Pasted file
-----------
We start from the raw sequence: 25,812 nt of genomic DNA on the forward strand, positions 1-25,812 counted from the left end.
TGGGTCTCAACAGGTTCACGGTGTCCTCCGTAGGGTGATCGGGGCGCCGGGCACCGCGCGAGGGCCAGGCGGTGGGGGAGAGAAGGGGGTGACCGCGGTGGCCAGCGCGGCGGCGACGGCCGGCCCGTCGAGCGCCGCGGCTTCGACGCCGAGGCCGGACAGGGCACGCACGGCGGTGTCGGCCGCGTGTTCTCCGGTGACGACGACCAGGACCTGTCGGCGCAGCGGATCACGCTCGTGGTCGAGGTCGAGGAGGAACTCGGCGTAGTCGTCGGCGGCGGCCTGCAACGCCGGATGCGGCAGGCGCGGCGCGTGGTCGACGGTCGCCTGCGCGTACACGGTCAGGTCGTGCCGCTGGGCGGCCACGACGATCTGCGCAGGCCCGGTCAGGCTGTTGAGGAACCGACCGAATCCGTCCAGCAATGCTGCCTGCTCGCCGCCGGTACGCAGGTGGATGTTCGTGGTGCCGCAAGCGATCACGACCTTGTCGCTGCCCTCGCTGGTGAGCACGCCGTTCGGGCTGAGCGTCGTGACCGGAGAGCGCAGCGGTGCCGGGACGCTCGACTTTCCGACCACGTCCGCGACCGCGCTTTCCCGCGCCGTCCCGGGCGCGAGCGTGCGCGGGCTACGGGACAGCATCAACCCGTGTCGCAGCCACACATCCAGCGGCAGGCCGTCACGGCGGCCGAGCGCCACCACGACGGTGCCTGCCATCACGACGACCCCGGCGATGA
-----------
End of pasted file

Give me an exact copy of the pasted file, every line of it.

We start from the raw sequence: 25,812 nt of genomic DNA on the forward strand, positions 1-25,812 counted from the left end.
TGGGTCTCAACAGGTTCACGGTGTCCTCCGTAGGGTGATCGGGGCGCCGGGCACCGCGCGAGGGCCAGGCGGTGGGGGAGAGAAGGGGGTGACCGCGGTGGCCAGCGCGGCGGCGACGGCCGGCCCGTCGAGCGCCGCGGCTTCGACGCCGAGGCCGGACAGGGCACGCACGGCGGTGTCGGCCGCGTGTTCTCCGGTGACGACGACCAGGACCTGTCGGCGCAGCGGATCACGCTCGTGGTCGAGGTCGAGGAGGAACTCGGCGTAGTCGTCGGCGGCGGCCTGCAACGCCGGATGCGGCAGGCGCGGCGCGTGGTCGACGGTCGCCTGCGCGTACACGGTCAGGTCGTGCCGCTGGGCGGCCACGACGATCTGCGCAGGCCCGGTCAGGCTGTTGAGGAACCGACCGAATCCGTCCAGCAATGCTGCCTGCTCGCCGCCGGTACGCAGGTGGATGTTCGTGGTGCCGCAAGCGATCACGACCTTGTCGCTGCCCTCGCTGGTGAGCACGCCGTTCGGGCTGAGCGTCGTGACCGGAGAGCGCAGCGGTGCCGGGACGCTCGACTTTCCGACCACGTCCGCGACCGCGCTTTCCCGCGCCGTCCCGGGCGCGAGCGTGCGCGGGCTACGGGACAGCATCAACCCGTGTCGCAGCCACACATCCAGCGGCAGGCCGTCACGGCGGCCGAGCGCCACCACGACGGTGCCTGCCATCACGACGACCCCGGCGATGA